If Canada ever had a contest to choose a national fish, my vote would go to the brook trout, which, in reality, isn’t a trout at all—it’s a char, just like its lake trout cousin. Such details aside, this fish is a true beauty, especially in the fall when the males develop huge, black-hooked jaws and flaming red bellies to complement their ivory-white fin edges.
Wild brook trout populations are usually protected during the fall spawn through fishing closures that typically start in early to mid-October. Luckily, brookies are the darlings of most provincial fish hatcheries, so Canadian anglers are treated to an almost unlimited supply of magnificent year-round fishing opportunities in a multitude of stocked waters.
Although the fish rarely spawn successfully in stocked lakes, that doesn’t stop them from venturing into knee-deep shallows to go through the spawning motions. I always look for a portion of shoreline, or a small back bay, that has the most standing and submerged wood cover in the form of flooded trees and deadheads. And if you know where a spring bubbles up, you’ve found brook trout nirvana—so much so, it often matters little what you offer the fish.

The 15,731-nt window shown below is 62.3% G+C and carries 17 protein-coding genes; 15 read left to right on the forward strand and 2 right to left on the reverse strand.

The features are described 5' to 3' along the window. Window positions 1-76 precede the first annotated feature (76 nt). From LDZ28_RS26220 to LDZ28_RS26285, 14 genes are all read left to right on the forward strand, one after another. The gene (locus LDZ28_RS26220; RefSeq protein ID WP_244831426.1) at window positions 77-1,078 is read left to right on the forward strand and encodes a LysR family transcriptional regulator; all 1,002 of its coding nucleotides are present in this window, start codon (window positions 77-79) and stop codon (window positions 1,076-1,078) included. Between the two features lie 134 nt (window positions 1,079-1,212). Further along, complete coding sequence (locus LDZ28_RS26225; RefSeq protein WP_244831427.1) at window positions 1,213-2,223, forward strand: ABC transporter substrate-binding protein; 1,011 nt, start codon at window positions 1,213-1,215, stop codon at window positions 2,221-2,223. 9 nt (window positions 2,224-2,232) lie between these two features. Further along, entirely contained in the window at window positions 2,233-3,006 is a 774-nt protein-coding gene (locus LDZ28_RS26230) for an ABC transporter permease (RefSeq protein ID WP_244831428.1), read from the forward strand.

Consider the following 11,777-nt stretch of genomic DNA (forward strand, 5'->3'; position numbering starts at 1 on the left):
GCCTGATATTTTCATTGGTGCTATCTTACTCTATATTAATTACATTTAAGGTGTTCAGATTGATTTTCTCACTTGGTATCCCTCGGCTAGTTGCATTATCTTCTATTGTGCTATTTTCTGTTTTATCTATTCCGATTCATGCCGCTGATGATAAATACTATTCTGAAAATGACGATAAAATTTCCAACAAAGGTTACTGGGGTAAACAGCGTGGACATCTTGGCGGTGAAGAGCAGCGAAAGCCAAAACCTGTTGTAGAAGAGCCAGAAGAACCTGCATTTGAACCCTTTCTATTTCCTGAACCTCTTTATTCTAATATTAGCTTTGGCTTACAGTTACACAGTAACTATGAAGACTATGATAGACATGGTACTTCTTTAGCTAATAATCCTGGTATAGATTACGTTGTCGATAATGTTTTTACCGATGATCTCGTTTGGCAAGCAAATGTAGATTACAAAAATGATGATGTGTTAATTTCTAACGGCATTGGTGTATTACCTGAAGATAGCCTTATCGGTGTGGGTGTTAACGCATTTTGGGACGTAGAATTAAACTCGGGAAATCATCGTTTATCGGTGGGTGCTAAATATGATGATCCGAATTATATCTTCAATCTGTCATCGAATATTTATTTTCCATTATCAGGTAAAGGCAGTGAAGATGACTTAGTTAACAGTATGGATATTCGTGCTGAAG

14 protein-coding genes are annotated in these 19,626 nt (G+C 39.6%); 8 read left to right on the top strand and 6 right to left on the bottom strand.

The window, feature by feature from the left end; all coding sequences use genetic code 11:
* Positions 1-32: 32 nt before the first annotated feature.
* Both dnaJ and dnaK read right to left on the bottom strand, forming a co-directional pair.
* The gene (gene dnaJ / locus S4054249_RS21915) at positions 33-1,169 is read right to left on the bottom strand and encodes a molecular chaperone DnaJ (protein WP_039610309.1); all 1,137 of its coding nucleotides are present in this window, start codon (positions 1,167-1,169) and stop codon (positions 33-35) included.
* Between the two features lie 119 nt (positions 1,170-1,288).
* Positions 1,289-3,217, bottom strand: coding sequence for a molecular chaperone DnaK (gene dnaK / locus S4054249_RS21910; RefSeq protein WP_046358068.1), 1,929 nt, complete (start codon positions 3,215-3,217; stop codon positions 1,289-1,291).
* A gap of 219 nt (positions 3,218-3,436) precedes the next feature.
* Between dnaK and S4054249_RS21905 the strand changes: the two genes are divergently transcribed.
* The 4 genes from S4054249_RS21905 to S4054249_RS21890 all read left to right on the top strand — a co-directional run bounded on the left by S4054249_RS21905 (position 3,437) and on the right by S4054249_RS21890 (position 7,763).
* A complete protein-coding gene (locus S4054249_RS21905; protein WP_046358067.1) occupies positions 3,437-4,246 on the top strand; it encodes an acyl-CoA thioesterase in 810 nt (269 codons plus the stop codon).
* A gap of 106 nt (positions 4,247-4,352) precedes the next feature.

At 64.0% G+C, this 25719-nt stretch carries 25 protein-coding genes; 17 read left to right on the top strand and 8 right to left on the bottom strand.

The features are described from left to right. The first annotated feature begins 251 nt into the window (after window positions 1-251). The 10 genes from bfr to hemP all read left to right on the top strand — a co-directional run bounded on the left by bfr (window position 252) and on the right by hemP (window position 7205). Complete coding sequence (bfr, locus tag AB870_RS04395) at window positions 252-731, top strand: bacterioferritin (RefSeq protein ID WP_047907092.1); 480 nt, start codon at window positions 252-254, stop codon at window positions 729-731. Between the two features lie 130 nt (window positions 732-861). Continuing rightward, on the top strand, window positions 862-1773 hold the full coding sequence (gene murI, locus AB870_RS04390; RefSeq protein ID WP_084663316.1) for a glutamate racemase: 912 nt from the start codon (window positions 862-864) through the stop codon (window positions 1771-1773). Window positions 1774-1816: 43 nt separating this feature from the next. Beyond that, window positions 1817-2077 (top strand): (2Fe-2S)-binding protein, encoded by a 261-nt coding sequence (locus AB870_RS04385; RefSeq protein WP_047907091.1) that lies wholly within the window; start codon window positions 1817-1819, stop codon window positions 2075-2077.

That said, if you’re fly fishing, cast a green Woolly Bugger with a gold bead head, or a dark Egg Sucking Leech with a fluorescent red head. In either case, tie the fly to a 36-inch, eight-pound-test Maxima leader knotted to the end of your floating fly line. For the spinning angler, you can’t go wrong with a Mepps #3 Black Fury. As with my tactics for my other favourite fall fish, put these tips to the test and you’ll never think about putting your tackle away early again.
Fishing editor Gord Pyzer keeps his boat in the water for as long as he can each fall.